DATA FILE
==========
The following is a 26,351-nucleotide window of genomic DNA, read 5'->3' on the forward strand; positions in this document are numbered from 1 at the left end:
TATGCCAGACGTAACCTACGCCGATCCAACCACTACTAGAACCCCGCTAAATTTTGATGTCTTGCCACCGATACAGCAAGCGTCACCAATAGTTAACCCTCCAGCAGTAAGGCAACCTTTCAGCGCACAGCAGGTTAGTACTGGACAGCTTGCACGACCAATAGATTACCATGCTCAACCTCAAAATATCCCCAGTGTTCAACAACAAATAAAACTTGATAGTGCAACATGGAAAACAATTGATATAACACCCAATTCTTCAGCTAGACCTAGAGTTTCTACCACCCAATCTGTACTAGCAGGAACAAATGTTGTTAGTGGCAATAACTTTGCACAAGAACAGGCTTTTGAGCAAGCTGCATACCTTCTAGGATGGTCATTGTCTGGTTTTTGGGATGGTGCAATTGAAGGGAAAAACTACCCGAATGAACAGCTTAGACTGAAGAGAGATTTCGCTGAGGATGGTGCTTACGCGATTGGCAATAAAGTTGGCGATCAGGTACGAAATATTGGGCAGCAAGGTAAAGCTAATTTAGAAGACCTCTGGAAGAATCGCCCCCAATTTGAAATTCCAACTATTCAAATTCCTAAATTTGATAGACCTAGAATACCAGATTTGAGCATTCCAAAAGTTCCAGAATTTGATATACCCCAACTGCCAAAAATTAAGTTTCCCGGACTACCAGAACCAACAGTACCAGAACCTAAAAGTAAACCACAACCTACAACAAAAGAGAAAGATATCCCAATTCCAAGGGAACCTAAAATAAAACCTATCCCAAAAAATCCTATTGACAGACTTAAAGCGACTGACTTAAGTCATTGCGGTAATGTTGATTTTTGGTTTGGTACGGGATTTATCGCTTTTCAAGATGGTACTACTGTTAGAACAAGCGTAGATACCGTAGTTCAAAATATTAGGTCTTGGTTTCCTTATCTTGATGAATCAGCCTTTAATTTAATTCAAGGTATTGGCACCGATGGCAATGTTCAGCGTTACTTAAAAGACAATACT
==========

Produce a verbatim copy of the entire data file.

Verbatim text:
The following is a 26,351-nucleotide window of genomic DNA, read 5'->3' on the forward strand; positions in this document are numbered from 1 at the left end:
TATGCCAGACGTAACCTACGCCGATCCAACCACTACTAGAACCCCGCTAAATTTTGATGTCTTGCCACCGATACAGCAAGCGTCACCAATAGTTAACCCTCCAGCAGTAAGGCAACCTTTCAGCGCACAGCAGGTTAGTACTGGACAGCTTGCACGACCAATAGATTACCATGCTCAACCTCAAAATATCCCCAGTGTTCAACAACAAATAAAACTTGATAGTGCAACATGGAAAACAATTGATATAACACCCAATTCTTCAGCTAGACCTAGAGTTTCTACCACCCAATCTGTACTAGCAGGAACAAATGTTGTTAGTGGCAATAACTTTGCACAAGAACAGGCTTTTGAGCAAGCTGCATACCTTCTAGGATGGTCATTGTCTGGTTTTTGGGATGGTGCAATTGAAGGGAAAAACTACCCGAATGAACAGCTTAGACTGAAGAGAGATTTCGCTGAGGATGGTGCTTACGCGATTGGCAATAAAGTTGGCGATCAGGTACGAAATATTGGGCAGCAAGGTAAAGCTAATTTAGAAGACCTCTGGAAGAATCGCCCCCAATTTGAAATTCCAACTATTCAAATTCCTAAATTTGATAGACCTAGAATACCAGATTTGAGCATTCCAAAAGTTCCAGAATTTGATATACCCCAACTGCCAAAAATTAAGTTTCCCGGACTACCAGAACCAACAGTACCAGAACCTAAAAGTAAACCACAACCTACAACAAAAGAGAAAGATATCCCAATTCCAAGGGAACCTAAAATAAAACCTATCCCAAAAAATCCTATTGACAGACTTAAAGCGACTGACTTAAGTCATTGCGGTAATGTTGATTTTTGGTTTGGTACGGGATTTATCGCTTTTCAAGATGGTACTACTGTTAGAACAAGCGTAGATACCGTAGTTCAAAATATTAGGTCTTGGTTTCCTTATCTTGATGAATCAGCCTTTAATTTAATTCAAGGTATTGGCACCGATGGCAATGTTCAGCGTTACTTAAAAGACAATACT